|Categories||Communities, Marine, Reptiles, Turtles|
|Date||8 Jun 2018|
This project will be conducted in Mombasa city and its surrounding beaches which is an important feeding, breeding and nesting ground for ﬁve of the seven world turtle species listed in the IUCN Red List of Threatened species (2017) as vulnerable i.e. the loggerhead (Caretta caretta), the leatherback (Dermochelys coriacea), and the olive ridley (Lepidochelys olivacea); endangered i.e. the green turtle (Chelonia mydas); and critically endangered i.e. the hawksbill (Eretmochelys imbricate). A significant decline in turtle population has been recorded along Kenya’s coastal areas primarily due to overexploitation, habitats' degradation from pollution like marine litter and coastal development.
Many deaths and injuries have been observed associated with entanglement and consumption of marine litter (plastics and foams) from intestines’ observations. Litter causes loss of nutrition, internal injury, intestinal blockage and starvation among marine wildlife. Recruitment rates has also reduced due to habitat litter degradation creating obstacles for nesting sometimes resulting in failed nesting attempts; and minimizes hatchlings survival to adulthood due to trapping and restrained movement exposing them to predators. Besides these, climate change is likely to aﬀect turtles in the near future from sea level rise and temperature variability causing alteration of male to female ratio of hatchlings and their gestation period; ﬂooding, beach erosion and deposition which aﬀects nesting patterns. Lack of comprehensive information on the unprotected critical habitats, uncontrolled coastal development, poverty, increasing population pressure and lack of knowledge on the importance of turtles greatly contribute to these problems.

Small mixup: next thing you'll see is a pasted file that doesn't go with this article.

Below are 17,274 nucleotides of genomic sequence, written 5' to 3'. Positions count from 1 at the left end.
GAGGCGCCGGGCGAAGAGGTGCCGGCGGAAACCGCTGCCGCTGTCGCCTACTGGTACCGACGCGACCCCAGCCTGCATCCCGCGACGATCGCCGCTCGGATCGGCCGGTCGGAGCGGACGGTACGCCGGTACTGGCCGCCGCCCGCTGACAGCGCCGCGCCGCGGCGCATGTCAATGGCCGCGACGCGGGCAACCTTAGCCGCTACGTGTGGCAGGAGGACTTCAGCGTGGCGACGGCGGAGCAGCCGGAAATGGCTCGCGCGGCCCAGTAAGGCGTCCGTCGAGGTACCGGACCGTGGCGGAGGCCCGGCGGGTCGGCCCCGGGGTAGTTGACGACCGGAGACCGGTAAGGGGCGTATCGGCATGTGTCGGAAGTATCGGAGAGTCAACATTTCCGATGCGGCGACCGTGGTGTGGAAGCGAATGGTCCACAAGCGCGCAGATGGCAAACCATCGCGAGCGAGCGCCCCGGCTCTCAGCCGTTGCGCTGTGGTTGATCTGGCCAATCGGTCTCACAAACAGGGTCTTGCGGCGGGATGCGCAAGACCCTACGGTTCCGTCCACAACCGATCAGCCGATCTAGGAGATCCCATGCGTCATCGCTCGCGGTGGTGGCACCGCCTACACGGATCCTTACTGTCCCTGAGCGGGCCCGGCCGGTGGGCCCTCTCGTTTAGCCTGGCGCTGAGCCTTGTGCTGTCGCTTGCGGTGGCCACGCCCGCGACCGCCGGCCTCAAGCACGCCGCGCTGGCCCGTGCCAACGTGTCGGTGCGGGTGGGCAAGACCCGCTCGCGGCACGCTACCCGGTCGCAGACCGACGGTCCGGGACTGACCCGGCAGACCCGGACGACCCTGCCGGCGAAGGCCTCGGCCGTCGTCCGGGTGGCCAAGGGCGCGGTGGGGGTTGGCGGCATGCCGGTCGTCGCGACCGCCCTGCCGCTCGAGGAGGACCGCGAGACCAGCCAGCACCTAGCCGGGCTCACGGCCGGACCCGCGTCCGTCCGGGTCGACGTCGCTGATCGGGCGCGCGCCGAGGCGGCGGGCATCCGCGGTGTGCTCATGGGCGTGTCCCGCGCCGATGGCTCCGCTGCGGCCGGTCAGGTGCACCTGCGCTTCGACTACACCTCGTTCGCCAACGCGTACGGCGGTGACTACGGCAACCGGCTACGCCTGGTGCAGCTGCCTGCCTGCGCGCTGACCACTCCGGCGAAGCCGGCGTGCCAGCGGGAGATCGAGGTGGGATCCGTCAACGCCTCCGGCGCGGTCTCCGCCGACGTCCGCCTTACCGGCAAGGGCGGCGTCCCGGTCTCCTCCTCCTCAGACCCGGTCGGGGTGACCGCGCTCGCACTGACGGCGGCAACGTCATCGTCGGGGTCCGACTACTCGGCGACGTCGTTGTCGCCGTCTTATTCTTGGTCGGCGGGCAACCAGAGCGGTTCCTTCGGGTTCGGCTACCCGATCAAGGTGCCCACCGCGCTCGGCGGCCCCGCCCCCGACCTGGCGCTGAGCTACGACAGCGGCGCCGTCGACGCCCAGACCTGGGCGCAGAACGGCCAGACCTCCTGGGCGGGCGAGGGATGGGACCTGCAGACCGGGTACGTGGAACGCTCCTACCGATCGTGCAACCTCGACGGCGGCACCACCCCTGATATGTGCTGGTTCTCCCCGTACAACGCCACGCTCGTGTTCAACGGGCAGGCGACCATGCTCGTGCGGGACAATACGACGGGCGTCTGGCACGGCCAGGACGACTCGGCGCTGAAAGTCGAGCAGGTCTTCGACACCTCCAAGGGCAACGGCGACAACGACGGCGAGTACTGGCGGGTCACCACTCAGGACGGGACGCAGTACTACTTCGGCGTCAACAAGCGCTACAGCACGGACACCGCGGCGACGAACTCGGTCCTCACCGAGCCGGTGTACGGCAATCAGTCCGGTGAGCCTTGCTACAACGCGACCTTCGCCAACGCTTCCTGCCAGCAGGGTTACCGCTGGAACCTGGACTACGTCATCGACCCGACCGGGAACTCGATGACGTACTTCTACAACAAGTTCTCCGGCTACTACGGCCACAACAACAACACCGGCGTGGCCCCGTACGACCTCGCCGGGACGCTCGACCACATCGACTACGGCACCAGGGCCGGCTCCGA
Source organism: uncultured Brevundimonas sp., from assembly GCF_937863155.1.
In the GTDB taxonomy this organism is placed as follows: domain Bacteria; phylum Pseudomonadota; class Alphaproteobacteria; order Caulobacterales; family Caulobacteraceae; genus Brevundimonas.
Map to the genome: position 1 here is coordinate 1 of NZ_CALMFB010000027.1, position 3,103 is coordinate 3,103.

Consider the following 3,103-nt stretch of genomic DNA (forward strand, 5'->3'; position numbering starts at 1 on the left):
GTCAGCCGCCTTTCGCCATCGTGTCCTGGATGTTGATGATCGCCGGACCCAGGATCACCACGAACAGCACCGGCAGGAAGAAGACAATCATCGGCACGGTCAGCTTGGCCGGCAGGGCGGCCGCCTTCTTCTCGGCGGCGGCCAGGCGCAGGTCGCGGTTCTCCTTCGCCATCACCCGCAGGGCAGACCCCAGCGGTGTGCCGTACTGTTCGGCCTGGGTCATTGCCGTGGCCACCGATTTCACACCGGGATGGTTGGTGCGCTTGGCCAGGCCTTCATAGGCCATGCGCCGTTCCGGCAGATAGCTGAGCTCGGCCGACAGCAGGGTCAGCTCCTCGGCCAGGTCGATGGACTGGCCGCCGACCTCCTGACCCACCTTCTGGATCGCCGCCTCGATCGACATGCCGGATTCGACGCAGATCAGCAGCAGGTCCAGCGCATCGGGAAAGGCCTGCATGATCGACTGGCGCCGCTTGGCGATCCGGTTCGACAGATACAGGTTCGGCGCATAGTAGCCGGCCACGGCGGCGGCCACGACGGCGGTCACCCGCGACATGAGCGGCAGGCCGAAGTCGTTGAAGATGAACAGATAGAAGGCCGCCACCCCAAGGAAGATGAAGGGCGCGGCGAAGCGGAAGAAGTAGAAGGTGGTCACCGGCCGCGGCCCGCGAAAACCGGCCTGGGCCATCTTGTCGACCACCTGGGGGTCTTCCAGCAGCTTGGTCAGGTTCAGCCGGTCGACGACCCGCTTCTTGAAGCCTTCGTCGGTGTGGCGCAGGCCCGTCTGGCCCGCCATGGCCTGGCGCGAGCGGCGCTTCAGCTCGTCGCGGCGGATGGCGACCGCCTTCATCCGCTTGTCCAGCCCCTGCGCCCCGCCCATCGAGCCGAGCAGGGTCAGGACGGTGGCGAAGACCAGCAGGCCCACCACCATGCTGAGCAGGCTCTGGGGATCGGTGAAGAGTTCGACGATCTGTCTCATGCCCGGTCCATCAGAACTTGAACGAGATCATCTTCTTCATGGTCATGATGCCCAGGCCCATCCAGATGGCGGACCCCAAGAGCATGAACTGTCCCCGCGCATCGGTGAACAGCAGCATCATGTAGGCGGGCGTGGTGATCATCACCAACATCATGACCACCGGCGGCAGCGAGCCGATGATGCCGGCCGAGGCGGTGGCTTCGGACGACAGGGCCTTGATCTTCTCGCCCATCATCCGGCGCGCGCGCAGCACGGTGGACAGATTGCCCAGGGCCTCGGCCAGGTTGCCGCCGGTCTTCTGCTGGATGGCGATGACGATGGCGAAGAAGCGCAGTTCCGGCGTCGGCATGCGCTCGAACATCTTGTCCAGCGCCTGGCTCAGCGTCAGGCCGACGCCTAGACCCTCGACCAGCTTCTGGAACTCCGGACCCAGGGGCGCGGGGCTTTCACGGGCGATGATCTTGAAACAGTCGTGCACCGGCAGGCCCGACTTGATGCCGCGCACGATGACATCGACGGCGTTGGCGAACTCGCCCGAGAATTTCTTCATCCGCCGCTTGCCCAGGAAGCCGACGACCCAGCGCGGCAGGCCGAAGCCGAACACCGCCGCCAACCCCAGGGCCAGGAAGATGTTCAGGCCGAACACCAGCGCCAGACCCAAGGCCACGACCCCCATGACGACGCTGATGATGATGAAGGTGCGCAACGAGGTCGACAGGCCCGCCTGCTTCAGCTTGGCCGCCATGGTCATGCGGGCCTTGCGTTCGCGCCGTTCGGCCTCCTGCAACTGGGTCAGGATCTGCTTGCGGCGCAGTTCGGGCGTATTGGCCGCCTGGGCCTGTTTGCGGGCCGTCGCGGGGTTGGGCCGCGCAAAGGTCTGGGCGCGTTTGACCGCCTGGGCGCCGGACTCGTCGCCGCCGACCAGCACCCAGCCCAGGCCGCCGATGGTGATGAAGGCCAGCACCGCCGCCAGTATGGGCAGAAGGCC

For this reason, this project focuses on solving these issues through empowering local communities through mapping unprotected priority habitats; adoption of ecotourism and ‘trash to cash’ initiatives sensitizing and educating the local communities through schools, CBOs and members of the public as we as promotion of community based natural resource management (CBNRM). These we believe will enhance turtle and marine/environmental literacy, helping in management of marine litter, improving livelihoods and environmental quality boosting local economy and the government’s eﬀorts towards the protection and conservation of sea turtles, besides building local conservation capacity.
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